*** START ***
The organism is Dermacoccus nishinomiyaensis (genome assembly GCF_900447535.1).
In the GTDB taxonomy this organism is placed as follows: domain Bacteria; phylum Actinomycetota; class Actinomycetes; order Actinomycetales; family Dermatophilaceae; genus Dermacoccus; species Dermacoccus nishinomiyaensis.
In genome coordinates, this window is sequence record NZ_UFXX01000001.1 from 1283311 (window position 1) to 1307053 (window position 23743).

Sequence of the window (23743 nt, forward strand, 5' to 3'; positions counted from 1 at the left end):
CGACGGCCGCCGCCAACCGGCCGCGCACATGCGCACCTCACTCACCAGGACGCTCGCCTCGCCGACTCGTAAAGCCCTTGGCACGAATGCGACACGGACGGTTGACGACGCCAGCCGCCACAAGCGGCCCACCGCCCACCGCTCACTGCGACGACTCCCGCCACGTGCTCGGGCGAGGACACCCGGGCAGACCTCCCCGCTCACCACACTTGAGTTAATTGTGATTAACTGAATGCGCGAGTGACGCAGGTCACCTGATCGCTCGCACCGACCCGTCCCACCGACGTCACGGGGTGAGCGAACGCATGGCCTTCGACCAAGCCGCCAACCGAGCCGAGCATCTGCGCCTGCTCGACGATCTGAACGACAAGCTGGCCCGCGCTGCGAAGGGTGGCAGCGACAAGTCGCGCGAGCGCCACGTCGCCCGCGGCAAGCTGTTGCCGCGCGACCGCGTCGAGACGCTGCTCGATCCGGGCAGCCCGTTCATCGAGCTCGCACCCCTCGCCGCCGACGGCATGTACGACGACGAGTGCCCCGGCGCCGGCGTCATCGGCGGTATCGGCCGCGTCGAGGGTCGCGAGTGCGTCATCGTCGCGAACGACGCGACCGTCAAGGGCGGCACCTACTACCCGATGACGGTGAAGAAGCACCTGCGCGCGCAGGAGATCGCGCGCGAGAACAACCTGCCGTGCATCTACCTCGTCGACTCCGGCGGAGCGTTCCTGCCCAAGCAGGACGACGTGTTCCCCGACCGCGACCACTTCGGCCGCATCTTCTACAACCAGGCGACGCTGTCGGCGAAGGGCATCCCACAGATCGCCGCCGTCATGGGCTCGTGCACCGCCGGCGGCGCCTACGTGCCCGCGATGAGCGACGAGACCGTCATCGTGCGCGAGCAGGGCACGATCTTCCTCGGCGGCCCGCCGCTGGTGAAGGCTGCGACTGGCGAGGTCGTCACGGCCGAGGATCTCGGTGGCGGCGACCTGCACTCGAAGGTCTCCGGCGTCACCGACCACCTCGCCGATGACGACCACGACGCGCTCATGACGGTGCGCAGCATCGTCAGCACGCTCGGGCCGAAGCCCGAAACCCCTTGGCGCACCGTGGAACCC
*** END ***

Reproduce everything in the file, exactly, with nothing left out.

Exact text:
The organism is Dermacoccus nishinomiyaensis (genome assembly GCF_900447535.1).
In the GTDB taxonomy this organism is placed as follows: domain Bacteria; phylum Actinomycetota; class Actinomycetes; order Actinomycetales; family Dermatophilaceae; genus Dermacoccus; species Dermacoccus nishinomiyaensis.
In genome coordinates, this window is sequence record NZ_UFXX01000001.1 from 1283311 (window position 1) to 1307053 (window position 23743).

Sequence of the window (23743 nt, forward strand, 5' to 3'; positions counted from 1 at the left end):
CGACGGCCGCCGCCAACCGGCCGCGCACATGCGCACCTCACTCACCAGGACGCTCGCCTCGCCGACTCGTAAAGCCCTTGGCACGAATGCGACACGGACGGTTGACGACGCCAGCCGCCACAAGCGGCCCACCGCCCACCGCTCACTGCGACGACTCCCGCCACGTGCTCGGGCGAGGACACCCGGGCAGACCTCCCCGCTCACCACACTTGAGTTAATTGTGATTAACTGAATGCGCGAGTGACGCAGGTCACCTGATCGCTCGCACCGACCCGTCCCACCGACGTCACGGGGTGAGCGAACGCATGGCCTTCGACCAAGCCGCCAACCGAGCCGAGCATCTGCGCCTGCTCGACGATCTGAACGACAAGCTGGCCCGCGCTGCGAAGGGTGGCAGCGACAAGTCGCGCGAGCGCCACGTCGCCCGCGGCAAGCTGTTGCCGCGCGACCGCGTCGAGACGCTGCTCGATCCGGGCAGCCCGTTCATCGAGCTCGCACCCCTCGCCGCCGACGGCATGTACGACGACGAGTGCCCCGGCGCCGGCGTCATCGGCGGTATCGGCCGCGTCGAGGGTCGCGAGTGCGTCATCGTCGCGAACGACGCGACCGTCAAGGGCGGCACCTACTACCCGATGACGGTGAAGAAGCACCTGCGCGCGCAGGAGATCGCGCGCGAGAACAACCTGCCGTGCATCTACCTCGTCGACTCCGGCGGAGCGTTCCTGCCCAAGCAGGACGACGTGTTCCCCGACCGCGACCACTTCGGCCGCATCTTCTACAACCAGGCGACGCTGTCGGCGAAGGGCATCCCACAGATCGCCGCCGTCATGGGCTCGTGCACCGCCGGCGGCGCCTACGTGCCCGCGATGAGCGACGAGACCGTCATCGTGCGCGAGCAGGGCACGATCTTCCTCGGCGGCCCGCCGCTGGTGAAGGCTGCGACTGGCGAGGTCGTCACGGCCGAGGATCTCGGTGGCGGCGACCTGCACTCGAAGGTCTCCGGCGTCACCGACCACCTCGCCGATGACGACCACGACGCGCTCATGACGGTGCGCAGCATCGTCAGCACGCTCGGGCCGAAGCCCGAAACCCCTTGGCGCACCGTGGAACCC